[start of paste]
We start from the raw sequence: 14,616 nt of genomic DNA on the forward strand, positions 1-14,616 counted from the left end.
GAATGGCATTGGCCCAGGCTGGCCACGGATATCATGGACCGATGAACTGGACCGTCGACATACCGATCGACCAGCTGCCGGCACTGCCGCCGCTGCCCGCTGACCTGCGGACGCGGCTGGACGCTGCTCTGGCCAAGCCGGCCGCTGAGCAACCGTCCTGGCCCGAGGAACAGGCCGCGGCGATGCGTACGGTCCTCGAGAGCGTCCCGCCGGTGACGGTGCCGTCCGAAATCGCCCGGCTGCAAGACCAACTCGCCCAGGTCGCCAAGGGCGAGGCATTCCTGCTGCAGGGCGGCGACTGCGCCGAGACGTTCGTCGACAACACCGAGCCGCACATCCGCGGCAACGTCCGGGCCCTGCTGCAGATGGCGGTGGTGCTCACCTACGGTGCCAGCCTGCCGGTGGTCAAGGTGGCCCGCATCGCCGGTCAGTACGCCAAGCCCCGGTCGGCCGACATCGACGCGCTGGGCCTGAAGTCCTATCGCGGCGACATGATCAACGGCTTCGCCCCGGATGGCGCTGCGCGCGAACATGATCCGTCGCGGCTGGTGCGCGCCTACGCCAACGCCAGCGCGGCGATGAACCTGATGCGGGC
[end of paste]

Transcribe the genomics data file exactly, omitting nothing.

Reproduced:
We start from the raw sequence: 14,616 nt of genomic DNA on the forward strand, positions 1-14,616 counted from the left end.
GAATGGCATTGGCCCAGGCTGGCCACGGATATCATGGACCGATGAACTGGACCGTCGACATACCGATCGACCAGCTGCCGGCACTGCCGCCGCTGCCCGCTGACCTGCGGACGCGGCTGGACGCTGCTCTGGCCAAGCCGGCCGCTGAGCAACCGTCCTGGCCCGAGGAACAGGCCGCGGCGATGCGTACGGTCCTCGAGAGCGTCCCGCCGGTGACGGTGCCGTCCGAAATCGCCCGGCTGCAAGACCAACTCGCCCAGGTCGCCAAGGGCGAGGCATTCCTGCTGCAGGGCGGCGACTGCGCCGAGACGTTCGTCGACAACACCGAGCCGCACATCCGCGGCAACGTCCGGGCCCTGCTGCAGATGGCGGTGGTGCTCACCTACGGTGCCAGCCTGCCGGTGGTCAAGGTGGCCCGCATCGCCGGTCAGTACGCCAAGCCCCGGTCGGCCGACATCGACGCGCTGGGCCTGAAGTCCTATCGCGGCGACATGATCAACGGCTTCGCCCCGGATGGCGCTGCGCGCGAACATGATCCGTCGCGGCTGGTGCGCGCCTACGCCAACGCCAGCGCGGCGATGAACCTGATGCGGGC